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Women & Heart Disease Fact Sheet
Article brought to you by: The National Coalition for Women with Heart Disease
Please follow links back to the Women Heart website for more information.
An estimated 44 million American women live with or are at risk of heart disease, but too many are unaware of the threat they face. The following illustrates the urgent need for greater awareness of heart disease in women and for immediate efforts to eliminate the disparities in women’s heart care.
Heart disease is the #1 killer of American women.
- Nearly one-third (27.2 percent) of all female deaths each year are from heart disease.
- Of the 500,000 annual deaths from cardiovascular disease, 267,000 women die from heart attacks—six times as many women as will die from breast cancer.
- The rate of sudden cardiac death in women in their 30s and 40s is increasing much faster than in men the same age—rising 30 percent in the last decade.
- The majority of Americans that die from congestive heart failure are women—more than 30,000 each year.
Heart disease is more common than you think.
- An estimated eight million American women currently live with heart disease, including 10 percent of women aged 45 to 65, and 25 percent of women over 65.
- Nearly half a million women have heart attacks each year.
Heart disease is more likely to strike—and kill—more American women than men.
- Within one year of a heart attack, 38 percent of women will die compared to 25 percent of men. Of those who survive, 35 percent of women will have a second heart attack compared to 18 percent of men.
Heart disease is more deadly for minorities and other women at risk.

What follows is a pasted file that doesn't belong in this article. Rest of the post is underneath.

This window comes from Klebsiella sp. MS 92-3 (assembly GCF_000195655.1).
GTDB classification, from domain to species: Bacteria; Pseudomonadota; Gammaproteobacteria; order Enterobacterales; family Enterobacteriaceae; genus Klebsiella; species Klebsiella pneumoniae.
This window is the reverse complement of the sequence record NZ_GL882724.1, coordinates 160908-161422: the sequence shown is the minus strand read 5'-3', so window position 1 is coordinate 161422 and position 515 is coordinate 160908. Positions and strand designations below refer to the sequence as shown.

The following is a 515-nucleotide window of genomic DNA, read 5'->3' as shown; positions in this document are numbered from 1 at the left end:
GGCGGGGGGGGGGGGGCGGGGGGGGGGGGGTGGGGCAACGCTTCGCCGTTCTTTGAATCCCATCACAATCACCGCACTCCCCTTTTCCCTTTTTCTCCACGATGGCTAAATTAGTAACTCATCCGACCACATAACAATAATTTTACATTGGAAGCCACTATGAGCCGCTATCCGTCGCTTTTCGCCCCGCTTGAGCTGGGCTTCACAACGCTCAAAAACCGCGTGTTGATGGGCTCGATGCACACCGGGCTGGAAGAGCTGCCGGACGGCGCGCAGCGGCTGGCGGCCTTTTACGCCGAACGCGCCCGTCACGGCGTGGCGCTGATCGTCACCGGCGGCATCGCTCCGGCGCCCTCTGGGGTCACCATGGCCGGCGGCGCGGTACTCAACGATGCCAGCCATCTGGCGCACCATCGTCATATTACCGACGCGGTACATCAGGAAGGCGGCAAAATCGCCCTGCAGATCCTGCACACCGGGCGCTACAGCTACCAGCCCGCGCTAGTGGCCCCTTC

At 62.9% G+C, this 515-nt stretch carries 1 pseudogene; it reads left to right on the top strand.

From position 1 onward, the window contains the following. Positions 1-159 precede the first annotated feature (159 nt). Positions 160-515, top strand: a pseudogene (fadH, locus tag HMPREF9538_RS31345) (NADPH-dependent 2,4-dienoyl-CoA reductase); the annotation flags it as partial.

- Women who are minorities, have diabetes, are overweight, smoke, have high blood pressure or high cholesterol are all at greater risk of heart disease.
- For African American women, the age-adjusted rate of heart disease is 72 percent higher than for white women. A majority of Hispanic women over 20 years old have borderline high or high cholesterol levels.
- American Indian women are 1.4 times more likely to be obese.
- Women with diabetes are two-to-three times more likely to have heart attacks.
- Women who smoke have heart attacks nearly 20 years earlier than non-smoking women.
Heart disease is more likely to be treated accurately in men than women.
- A study published in the May 2008 issue of the journal Heart showed that among heart patients, women were less likely than men to receive medications called beta blockers, statins and ACE inhibitors—which are crucial to prevent further heart problems.
- Women are also less like to receive ICDs (an implanted device that helps to control irregular heartbeats) or even aspirin, following a heart health event.
Heart disease is preventable.
Many women can significantly reduce their risk of heart disease if they have the information they need, know the questions to ask their health providers and receive the support to make heart-smart changes in their lives. Visit our Prevention and Early Detection section to learn more.